for Violin and Piano
It has always given me pleasure to plunder the works of the masters, making off with a few scraps of their material to make into something of my own. I made free with snippets of Mozart’s The Marriage of Figaro to make Figures in the Garden; the same composer gave me the material for The Magic Flute Dances and An Airmail Letter From Mozart. Bach’s instrumental works from his Köthen period underpin my Köthener Messe. Of course, I chose fragments which I found particularly congenial, and chimed with my own musical interests. But the strength of personality in even the shortest quotation from Bach or Mozart had an impact on the music I was able to make, and led me to unexpected places.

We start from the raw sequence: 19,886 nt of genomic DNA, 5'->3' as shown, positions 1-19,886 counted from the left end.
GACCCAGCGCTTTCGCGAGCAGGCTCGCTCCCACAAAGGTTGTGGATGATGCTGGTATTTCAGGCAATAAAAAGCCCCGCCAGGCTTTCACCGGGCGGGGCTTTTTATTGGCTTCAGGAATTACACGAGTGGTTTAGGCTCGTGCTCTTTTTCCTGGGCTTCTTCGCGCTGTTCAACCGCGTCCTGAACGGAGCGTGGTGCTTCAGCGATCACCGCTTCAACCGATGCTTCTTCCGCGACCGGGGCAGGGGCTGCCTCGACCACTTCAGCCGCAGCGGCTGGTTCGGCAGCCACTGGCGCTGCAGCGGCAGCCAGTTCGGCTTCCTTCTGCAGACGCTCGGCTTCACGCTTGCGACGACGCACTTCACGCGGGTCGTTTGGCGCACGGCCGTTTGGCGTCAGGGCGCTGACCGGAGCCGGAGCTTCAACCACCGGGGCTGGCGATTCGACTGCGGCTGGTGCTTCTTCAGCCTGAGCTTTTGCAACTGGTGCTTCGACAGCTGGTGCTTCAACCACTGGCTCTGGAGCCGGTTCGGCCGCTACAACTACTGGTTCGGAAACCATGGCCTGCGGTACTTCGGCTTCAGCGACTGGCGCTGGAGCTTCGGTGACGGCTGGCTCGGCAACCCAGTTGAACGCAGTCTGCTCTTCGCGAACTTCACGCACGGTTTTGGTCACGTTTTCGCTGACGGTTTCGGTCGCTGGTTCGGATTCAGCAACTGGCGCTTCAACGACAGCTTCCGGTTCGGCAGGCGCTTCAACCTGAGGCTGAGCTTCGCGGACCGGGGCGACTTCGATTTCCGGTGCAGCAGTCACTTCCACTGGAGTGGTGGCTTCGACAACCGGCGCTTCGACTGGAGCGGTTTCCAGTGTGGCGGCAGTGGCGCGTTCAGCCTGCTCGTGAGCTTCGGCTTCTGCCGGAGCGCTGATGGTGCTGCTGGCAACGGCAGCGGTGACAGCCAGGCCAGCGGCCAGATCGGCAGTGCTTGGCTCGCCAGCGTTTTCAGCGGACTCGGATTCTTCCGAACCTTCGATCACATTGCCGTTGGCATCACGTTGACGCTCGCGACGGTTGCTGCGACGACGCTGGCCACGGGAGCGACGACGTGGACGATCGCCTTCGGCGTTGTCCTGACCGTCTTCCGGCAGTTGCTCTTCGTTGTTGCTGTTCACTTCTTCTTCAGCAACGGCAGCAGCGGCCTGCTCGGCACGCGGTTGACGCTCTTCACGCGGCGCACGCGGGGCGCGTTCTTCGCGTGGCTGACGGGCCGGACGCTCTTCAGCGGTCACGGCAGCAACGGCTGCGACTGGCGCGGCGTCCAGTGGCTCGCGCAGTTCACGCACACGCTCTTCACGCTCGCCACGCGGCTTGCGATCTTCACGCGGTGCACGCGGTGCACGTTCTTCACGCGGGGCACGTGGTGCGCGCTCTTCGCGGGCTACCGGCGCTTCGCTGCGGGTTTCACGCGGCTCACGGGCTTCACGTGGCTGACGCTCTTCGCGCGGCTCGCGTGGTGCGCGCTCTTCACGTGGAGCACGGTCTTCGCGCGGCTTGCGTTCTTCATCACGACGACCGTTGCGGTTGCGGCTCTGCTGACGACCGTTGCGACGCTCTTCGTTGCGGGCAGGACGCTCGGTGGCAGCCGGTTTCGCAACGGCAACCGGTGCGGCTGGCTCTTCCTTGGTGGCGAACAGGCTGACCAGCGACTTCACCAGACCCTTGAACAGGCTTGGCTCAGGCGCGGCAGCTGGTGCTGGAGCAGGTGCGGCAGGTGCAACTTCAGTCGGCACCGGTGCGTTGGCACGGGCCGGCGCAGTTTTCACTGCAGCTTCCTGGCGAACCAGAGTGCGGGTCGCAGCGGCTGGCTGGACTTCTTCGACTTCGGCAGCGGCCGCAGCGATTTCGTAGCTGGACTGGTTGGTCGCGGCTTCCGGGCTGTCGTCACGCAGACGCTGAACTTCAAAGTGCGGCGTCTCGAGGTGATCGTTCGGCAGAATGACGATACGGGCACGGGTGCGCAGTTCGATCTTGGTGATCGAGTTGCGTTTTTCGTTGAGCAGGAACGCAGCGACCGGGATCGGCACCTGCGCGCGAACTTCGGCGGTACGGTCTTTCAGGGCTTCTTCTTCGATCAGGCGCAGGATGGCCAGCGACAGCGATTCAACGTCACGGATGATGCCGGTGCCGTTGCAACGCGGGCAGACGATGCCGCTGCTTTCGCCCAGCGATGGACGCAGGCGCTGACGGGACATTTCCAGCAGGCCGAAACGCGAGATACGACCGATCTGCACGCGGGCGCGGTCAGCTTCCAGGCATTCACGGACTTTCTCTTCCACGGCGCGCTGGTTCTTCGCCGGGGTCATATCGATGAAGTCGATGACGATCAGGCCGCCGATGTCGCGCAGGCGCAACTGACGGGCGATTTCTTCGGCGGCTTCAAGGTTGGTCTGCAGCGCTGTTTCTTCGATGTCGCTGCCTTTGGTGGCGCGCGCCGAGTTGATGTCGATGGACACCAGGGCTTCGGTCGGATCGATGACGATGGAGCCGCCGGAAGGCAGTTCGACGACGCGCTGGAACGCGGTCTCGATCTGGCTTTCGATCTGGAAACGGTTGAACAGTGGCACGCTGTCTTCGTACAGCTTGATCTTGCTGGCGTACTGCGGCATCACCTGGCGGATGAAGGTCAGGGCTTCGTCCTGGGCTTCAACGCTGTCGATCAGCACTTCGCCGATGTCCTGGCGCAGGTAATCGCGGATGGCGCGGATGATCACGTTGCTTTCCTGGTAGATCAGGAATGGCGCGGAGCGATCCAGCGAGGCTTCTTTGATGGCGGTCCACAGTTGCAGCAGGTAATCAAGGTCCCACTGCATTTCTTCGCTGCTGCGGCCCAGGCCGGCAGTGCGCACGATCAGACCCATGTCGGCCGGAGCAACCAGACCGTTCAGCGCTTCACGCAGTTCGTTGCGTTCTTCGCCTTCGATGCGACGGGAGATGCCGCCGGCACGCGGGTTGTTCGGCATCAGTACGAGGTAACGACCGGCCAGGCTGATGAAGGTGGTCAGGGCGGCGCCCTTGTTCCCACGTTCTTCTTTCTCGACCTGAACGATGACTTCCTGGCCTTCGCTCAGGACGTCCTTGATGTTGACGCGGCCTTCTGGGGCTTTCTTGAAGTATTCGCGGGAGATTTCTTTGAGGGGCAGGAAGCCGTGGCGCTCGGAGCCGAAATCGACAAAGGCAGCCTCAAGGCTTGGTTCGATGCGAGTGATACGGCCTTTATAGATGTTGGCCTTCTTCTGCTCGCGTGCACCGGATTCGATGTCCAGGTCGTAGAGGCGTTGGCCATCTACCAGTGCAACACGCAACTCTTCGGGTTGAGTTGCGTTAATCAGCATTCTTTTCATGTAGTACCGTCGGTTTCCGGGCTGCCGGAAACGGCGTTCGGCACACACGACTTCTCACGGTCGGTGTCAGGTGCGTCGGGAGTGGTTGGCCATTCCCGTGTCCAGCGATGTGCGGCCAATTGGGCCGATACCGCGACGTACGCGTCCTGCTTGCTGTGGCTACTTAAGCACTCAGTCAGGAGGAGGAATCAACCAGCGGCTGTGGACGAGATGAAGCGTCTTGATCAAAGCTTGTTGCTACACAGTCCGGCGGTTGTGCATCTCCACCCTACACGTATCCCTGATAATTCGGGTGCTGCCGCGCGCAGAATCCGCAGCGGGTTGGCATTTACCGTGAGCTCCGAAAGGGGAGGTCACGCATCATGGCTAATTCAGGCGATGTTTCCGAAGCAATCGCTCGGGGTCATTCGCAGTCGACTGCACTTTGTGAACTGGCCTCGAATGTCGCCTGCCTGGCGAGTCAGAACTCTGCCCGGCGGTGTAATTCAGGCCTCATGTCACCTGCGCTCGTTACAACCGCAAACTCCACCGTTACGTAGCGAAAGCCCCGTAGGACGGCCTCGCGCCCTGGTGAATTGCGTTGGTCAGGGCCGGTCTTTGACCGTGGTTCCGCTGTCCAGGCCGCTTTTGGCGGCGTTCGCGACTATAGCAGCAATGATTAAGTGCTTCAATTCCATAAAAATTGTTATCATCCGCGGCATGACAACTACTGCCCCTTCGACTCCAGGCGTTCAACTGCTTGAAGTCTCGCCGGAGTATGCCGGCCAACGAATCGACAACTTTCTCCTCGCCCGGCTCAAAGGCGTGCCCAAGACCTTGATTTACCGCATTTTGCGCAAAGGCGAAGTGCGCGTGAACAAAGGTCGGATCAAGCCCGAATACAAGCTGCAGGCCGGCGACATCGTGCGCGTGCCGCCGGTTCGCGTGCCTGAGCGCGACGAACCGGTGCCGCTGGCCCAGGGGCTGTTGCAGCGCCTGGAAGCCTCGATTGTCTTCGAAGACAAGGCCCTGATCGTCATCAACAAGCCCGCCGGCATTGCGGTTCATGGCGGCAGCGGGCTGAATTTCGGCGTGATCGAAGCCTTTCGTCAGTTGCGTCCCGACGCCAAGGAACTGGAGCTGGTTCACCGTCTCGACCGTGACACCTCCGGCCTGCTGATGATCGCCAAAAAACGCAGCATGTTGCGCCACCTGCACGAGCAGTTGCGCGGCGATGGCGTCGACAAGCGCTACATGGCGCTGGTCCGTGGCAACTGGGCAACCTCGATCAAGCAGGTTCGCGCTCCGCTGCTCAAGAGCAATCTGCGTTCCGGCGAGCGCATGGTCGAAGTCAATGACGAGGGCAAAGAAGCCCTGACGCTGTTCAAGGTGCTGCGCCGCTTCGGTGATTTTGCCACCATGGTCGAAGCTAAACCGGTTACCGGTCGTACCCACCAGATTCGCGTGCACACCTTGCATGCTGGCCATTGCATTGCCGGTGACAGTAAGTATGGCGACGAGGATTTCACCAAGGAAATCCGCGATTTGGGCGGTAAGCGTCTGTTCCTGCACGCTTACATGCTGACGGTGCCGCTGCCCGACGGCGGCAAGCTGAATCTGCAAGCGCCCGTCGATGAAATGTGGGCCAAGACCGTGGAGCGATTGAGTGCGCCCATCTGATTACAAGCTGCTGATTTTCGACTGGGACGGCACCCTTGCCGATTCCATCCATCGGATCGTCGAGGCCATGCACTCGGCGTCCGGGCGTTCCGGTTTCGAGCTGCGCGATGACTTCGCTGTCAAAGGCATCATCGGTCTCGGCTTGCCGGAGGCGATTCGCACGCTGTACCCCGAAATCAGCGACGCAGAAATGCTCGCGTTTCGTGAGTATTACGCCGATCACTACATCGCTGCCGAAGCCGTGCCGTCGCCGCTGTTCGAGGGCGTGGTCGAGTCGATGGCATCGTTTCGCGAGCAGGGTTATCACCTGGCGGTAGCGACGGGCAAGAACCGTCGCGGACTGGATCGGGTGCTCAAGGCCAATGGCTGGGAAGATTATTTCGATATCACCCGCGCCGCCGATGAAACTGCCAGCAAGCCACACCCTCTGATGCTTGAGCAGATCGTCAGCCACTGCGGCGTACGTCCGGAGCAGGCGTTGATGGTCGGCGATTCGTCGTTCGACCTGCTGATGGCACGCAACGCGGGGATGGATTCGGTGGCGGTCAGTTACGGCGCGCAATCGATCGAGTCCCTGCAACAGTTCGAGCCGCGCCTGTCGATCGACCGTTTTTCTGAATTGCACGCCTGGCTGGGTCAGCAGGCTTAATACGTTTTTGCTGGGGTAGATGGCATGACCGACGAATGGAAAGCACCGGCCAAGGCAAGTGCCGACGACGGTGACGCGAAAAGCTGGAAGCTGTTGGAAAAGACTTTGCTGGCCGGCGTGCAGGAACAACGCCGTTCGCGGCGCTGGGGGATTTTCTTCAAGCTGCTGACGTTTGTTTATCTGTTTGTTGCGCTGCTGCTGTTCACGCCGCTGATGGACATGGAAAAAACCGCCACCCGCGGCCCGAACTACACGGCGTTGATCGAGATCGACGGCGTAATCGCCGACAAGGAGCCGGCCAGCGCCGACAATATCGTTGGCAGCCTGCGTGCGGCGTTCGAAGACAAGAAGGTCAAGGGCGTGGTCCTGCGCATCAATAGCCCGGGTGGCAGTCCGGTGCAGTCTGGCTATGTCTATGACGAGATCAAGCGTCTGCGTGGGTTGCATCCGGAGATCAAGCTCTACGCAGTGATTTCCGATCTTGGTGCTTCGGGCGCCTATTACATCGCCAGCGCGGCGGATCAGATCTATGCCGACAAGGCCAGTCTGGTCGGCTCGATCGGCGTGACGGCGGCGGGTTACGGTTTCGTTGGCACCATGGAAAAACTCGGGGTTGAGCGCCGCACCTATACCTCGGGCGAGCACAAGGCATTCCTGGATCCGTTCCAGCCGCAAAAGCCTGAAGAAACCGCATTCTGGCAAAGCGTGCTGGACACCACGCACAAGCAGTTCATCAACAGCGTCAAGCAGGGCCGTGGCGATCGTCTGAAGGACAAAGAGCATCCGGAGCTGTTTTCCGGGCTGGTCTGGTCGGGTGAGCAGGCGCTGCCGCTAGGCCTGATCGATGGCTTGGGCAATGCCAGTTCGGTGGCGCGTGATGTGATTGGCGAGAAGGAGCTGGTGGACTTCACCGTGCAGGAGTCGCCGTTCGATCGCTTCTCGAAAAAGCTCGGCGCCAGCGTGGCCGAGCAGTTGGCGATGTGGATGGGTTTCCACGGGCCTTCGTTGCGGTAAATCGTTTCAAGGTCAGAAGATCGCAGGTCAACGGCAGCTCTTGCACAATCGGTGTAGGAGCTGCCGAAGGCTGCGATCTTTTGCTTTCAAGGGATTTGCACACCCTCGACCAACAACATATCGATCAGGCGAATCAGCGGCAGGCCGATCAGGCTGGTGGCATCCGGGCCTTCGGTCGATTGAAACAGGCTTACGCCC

Without Krysia Osostowicz’s invitation, I do not think I would have dared to attempt to pick Beethoven’s pockets. Even in his earliest violin sonata, Beethoven’s material is more volatile, dramatic and surprising than the classical and baroque sources I had previously drawn on. Nonetheless, tiny particles of the D major sonata seemed to stick to my fingers. Stealthily borrowing a phrase here, a juxtaposition there, Ludwig Games playfully extends an upbeat to the sonata.
Commissioned by Krysia Osostowicz and Daniel Tong as part of the Beethoven Plus project 2014–2015
First performance: 14th May 2015, Krysia Osostowicz (violin) and Daniel Tong (piano), Kings Place, London.